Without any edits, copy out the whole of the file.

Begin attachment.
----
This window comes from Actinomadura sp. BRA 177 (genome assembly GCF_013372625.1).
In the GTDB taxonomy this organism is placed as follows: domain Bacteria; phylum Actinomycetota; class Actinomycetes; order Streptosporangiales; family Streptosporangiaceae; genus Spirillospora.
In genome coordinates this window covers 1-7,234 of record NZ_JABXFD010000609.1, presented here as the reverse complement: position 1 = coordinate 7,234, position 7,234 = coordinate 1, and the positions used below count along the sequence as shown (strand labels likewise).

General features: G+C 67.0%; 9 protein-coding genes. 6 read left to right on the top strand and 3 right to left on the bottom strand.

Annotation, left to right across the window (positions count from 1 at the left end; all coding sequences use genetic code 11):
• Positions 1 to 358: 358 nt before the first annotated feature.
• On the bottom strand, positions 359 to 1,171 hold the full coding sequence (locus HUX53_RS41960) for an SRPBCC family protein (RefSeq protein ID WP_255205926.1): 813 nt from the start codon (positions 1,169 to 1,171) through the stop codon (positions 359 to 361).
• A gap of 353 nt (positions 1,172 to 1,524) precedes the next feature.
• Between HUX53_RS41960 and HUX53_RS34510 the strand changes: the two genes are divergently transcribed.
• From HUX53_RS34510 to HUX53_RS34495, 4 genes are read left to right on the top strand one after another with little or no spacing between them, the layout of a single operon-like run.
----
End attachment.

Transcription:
This window comes from Actinomadura sp. BRA 177 (genome assembly GCF_013372625.1).
In the GTDB taxonomy this organism is placed as follows: domain Bacteria; phylum Actinomycetota; class Actinomycetes; order Streptosporangiales; family Streptosporangiaceae; genus Spirillospora.
In genome coordinates this window covers 1-7,234 of record NZ_JABXFD010000609.1, presented here as the reverse complement: position 1 = coordinate 7,234, position 7,234 = coordinate 1, and the positions used below count along the sequence as shown (strand labels likewise).

General features: G+C 67.0%; 9 protein-coding genes. 6 read left to right on the top strand and 3 right to left on the bottom strand.

Annotation, left to right across the window (positions count from 1 at the left end; all coding sequences use genetic code 11):
• Positions 1 to 358: 358 nt before the first annotated feature.
• On the bottom strand, positions 359 to 1,171 hold the full coding sequence (locus HUX53_RS41960) for an SRPBCC family protein (RefSeq protein ID WP_255205926.1): 813 nt from the start codon (positions 1,169 to 1,171) through the stop codon (positions 359 to 361).
• A gap of 353 nt (positions 1,172 to 1,524) precedes the next feature.
• Between HUX53_RS41960 and HUX53_RS34510 the strand changes: the two genes are divergently transcribed.
• From HUX53_RS34510 to HUX53_RS34495, 4 genes are read left to right on the top strand one after another with little or no spacing between them, the layout of a single operon-like run.